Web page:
As Bechtel and URS build the world’s largest vitrification facility to safely dispose of nearly 56 million gallons of liquid and semisolid nuclear and chemical waste at the U.S. Department of Energy’s Hanford Site in southeastern Washington State they have created a way to let visitors in on the process. Well, at least virtually.

The new virtual tour—available via the link here—offers a 360-degree online interactive tour for a chance to better understand the complex and undertaking of constructing the low-activity waste (LAW) vitrification plant that will mix liquid radioactive waste with glass-forming materials and heating them in a high-temperature melter. This “liquid glass” will then get poured into stainless steel containers for cooling before being permanently and safely disposed. Two 300-ton melters heated to 2,100 degrees Fahrenheit and sized to 20 ft by 30 ft and 16 ft high will be used in the LAW facility to vitrify up to 80 percent of the 56 million gallons of hazardous waste currently stored in underground tanks at Hanford. The glass mixture will then be poured into stainless steel containers, which are 4 ft in diameter, 7 ft tall and weigh more than seven tons.

The virtual tour begins with views of the Hanford Site and the plant’s facilities. It showcases the inside of the LAW facility, including its two waste melters that are the largest in the world, its process cells and the components of its exhaust treatment system. The tour highlights many of the support structures being built on the 65-acre construction site not otherwise open to the general public. Each tour stop includes information on the facilities, their components and their role in the vitrification process.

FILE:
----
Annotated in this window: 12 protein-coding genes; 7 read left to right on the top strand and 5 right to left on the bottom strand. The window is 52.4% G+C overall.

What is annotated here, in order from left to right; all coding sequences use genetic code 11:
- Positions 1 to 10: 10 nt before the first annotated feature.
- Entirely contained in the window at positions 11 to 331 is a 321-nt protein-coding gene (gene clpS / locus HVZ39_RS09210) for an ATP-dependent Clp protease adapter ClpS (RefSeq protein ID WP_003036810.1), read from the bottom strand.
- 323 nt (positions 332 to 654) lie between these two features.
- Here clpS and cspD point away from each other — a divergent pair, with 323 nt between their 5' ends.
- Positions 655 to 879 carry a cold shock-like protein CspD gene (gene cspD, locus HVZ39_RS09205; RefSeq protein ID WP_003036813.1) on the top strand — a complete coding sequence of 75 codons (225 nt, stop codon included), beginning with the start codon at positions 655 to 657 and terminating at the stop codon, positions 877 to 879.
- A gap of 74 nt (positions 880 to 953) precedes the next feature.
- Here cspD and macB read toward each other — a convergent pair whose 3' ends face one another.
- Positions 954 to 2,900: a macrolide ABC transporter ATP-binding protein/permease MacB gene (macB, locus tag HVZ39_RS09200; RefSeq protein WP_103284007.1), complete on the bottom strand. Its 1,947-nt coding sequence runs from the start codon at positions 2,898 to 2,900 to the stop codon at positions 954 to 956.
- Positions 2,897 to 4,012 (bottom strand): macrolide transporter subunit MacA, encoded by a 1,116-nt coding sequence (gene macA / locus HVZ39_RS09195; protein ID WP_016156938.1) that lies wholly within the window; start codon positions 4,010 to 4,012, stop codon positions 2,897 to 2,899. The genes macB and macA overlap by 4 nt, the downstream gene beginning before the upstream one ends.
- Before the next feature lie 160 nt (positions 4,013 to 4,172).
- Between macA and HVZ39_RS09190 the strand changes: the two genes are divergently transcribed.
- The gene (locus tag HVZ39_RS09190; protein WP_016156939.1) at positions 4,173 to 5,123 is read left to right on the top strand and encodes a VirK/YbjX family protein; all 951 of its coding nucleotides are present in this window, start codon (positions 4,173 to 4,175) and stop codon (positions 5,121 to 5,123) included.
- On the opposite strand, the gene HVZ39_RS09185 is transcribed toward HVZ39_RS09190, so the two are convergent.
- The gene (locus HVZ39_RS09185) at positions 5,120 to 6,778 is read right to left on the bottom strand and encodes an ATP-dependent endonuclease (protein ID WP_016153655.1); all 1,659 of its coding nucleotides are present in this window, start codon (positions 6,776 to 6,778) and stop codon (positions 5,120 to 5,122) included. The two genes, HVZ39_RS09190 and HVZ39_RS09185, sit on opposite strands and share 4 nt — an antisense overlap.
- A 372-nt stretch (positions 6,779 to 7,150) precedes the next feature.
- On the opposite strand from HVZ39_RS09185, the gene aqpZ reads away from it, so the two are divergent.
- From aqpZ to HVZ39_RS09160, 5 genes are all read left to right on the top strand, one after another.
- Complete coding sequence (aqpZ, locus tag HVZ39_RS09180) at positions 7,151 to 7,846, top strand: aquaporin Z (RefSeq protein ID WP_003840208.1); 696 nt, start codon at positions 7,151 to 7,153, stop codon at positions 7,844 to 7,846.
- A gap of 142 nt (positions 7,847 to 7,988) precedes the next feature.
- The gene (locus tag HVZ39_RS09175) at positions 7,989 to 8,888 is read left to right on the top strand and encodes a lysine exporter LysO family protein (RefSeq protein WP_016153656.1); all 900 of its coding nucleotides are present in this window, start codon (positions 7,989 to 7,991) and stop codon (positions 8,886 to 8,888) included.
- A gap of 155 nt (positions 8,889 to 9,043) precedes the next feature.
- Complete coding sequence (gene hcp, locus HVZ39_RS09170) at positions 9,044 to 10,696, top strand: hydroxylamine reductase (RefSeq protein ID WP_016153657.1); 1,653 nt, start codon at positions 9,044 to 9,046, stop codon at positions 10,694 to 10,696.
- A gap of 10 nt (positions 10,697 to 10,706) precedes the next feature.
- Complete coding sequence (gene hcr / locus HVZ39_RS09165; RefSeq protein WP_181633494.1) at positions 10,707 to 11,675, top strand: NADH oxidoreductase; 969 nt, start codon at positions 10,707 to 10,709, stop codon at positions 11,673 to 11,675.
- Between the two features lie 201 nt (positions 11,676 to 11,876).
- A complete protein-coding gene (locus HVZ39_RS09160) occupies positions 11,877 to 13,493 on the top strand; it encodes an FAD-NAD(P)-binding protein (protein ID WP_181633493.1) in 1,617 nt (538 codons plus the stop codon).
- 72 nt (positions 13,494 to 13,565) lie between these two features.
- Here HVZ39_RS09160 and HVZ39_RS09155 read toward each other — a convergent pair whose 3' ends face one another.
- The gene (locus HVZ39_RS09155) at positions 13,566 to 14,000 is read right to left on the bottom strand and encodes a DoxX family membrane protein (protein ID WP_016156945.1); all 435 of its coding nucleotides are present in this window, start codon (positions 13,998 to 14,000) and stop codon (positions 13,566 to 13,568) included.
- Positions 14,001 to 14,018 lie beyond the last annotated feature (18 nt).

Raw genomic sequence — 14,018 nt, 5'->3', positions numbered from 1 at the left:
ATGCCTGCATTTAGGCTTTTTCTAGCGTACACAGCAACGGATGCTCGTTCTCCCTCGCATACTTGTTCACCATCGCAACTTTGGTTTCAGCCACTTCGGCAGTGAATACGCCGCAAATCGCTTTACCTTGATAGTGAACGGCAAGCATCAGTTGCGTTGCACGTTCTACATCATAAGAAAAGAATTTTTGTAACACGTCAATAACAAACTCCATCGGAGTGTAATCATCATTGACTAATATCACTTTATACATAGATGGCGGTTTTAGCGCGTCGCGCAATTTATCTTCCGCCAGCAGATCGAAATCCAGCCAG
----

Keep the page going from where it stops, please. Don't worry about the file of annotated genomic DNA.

The LAW facility is 330 ft long and 240 ft wide, approximately the size of one-and-a-half football fields. It is seven stories—90 ft—tall. It will take 28,500 cubic yards of concrete, 6,200 tons of structural steel, 103,000 linear feet of piping, 843,000 ft of electrical cable and 943,500 pounds of heating and ventilation ductwork to construct.

The plant is scheduled to start processing low-activity waste in 2022, followed by full operation, including high-level waste processing, in 2036. When completed, the plant will be the world’s largest and most technically sophisticated radioactive waste treatment plant. The 65 acres will have a pretreatment facility and both a low-activity waste and high-level waste vitrification plan. An analytical laboratory makes up the fourth major building on a site that will include operations and maintenance buildings, utilities and offices.

Follow Tim Newcomb on Twitter at @tdnewcomb.